Approximately 15 years ago I volunteered to organize an Essential Teaching Workshop (then called “The School for Teachers”) to be held here in Houston. As often happens in volunteer organizations, you do something once and it is yours forever. So it has been for me and the School. The School has evolved in those 15 years, the focus now more on sharing than teaching, our venue has changed several times, different members of the community have pitched in to help with the various roles, but the experience has essentially remained the same, that of a spirit filled time of community.
The School for Teachers came into being in Florence, Italy in 1997. It was developed to address the problem of a growing demand/interest throughout the world in contemplative prayer and the limited number of teachers within the World Community. Fr. John had died in 1982 and Fr. Laurence, though highly gifted, could only cover so much territory. The group in Florence made the wise decision to address this shortage by choosing to train our own teachers from within, perhaps recalling Fr. John’s often stated advice “The best teacher is your own experience”.
The next problem they faced, given that Fr. John had said “that everything you need to know about meditation can be written on the back of a postage stamp” was what to teach. Here, I think, the authors showed their genius by designing a curriculum fitted to a weekend retreat setting that respected the simplicity of the teaching while providing the essential aspects of that teaching. The School has evolved over the years but those four key elements: the basics of the teaching passed on by John Main, an overview of the mystical Christian tradition, a survey of the personal, psychological stages of the journey and the role of the meditation group, are still the foundation of the curriculum.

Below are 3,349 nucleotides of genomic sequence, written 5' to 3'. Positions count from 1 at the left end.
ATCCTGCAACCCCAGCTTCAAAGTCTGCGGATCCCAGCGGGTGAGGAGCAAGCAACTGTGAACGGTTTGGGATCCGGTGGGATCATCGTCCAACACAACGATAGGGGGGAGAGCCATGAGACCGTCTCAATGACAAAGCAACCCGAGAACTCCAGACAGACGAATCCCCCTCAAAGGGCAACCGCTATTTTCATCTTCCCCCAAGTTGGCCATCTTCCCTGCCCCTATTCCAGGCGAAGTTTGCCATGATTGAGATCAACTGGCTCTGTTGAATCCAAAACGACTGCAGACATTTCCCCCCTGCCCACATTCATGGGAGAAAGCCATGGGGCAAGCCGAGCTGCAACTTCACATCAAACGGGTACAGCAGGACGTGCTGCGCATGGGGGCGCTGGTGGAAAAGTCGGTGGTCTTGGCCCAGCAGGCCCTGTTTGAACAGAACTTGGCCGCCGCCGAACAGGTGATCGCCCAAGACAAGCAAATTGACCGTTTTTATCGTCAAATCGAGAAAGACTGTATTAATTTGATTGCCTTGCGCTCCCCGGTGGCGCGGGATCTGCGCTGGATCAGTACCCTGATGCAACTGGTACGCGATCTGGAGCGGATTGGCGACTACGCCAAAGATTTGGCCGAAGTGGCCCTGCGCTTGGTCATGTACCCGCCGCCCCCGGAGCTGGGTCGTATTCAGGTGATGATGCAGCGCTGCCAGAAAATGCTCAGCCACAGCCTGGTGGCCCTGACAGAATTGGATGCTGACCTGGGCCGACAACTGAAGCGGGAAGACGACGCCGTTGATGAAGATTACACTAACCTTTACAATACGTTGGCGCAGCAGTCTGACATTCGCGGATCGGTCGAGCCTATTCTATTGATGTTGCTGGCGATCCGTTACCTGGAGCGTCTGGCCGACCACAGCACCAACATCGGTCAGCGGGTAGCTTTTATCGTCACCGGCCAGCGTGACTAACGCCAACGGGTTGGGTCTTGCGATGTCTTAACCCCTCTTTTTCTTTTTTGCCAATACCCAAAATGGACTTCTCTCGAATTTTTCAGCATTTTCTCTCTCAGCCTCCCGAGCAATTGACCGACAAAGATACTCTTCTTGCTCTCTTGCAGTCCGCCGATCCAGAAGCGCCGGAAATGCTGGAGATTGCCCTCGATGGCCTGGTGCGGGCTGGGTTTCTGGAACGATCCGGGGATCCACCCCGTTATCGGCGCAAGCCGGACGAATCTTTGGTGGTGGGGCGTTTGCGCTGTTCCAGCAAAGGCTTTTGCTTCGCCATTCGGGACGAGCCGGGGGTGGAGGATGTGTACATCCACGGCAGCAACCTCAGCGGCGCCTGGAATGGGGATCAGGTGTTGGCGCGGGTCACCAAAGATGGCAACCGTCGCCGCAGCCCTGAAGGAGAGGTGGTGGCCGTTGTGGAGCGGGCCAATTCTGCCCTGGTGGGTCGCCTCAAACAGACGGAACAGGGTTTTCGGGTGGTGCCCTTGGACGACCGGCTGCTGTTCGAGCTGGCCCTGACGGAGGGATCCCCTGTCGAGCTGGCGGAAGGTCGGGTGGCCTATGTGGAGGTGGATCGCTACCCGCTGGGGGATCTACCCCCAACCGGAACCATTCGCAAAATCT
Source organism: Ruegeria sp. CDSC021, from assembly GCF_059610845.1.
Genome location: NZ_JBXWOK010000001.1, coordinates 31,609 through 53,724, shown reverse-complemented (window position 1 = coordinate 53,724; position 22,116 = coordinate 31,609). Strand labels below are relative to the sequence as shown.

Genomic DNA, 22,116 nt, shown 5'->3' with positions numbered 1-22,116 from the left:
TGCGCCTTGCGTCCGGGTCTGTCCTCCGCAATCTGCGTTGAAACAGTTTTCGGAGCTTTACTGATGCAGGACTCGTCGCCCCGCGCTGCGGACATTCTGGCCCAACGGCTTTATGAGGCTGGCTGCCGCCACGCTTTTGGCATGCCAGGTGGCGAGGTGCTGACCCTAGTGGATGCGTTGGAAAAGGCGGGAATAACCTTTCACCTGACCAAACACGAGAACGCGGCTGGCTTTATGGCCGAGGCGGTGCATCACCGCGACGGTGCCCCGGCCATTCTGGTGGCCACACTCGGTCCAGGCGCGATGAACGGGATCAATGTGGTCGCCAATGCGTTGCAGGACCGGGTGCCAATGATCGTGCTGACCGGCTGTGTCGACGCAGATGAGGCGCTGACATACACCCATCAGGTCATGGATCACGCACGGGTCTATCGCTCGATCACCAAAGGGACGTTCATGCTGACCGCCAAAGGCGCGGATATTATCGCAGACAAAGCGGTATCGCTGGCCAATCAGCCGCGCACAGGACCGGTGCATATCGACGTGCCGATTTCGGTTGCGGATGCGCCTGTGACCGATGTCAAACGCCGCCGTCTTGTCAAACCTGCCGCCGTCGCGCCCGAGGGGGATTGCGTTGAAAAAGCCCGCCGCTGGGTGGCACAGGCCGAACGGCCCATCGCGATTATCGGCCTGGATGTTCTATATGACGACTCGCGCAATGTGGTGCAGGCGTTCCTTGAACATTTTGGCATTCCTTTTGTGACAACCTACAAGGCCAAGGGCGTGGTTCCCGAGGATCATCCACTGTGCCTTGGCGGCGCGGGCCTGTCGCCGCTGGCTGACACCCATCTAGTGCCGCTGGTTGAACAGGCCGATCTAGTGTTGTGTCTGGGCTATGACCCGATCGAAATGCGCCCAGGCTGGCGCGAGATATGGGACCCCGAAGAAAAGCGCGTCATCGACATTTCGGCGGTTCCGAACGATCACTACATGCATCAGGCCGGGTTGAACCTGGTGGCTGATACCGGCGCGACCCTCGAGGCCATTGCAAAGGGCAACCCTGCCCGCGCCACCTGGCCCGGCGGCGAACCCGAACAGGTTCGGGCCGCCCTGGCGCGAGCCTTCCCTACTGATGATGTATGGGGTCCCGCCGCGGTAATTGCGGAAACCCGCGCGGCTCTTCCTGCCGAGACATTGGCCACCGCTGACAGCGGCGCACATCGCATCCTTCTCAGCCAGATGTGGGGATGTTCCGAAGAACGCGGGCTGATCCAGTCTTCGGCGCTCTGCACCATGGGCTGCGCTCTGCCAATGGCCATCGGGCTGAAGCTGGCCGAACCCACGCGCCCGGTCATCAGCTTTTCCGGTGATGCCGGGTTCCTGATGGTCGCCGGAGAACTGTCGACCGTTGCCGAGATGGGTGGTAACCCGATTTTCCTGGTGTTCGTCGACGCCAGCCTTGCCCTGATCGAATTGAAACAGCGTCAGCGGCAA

Matched with the talks on the four elements mentioned above are periods of meditation, group discussion, sharing of experiences, and an exchange of ideas about spreading the practice of meditation.During these sessions community is formed and spiritual friendships begun. Meditators naturally thrive on time with other meditators. On Saturday evening there is a social time. In Houston, this means snacks, wine, and a game of some kind, last year it was CatchPhrase.
I have truly been blessed by my participation in these many workshops. It is a time to reinvigorate your practice, to learn about Fr. John and his predecessors in our Christian contemplative tradition, and to relax and grow in the community of other meditators. I encourage all who have not attended the School to reward themselves with the experience and those who have, to return as often as they can.
– Pat King, Co-coordinator, School of Meditation in the United States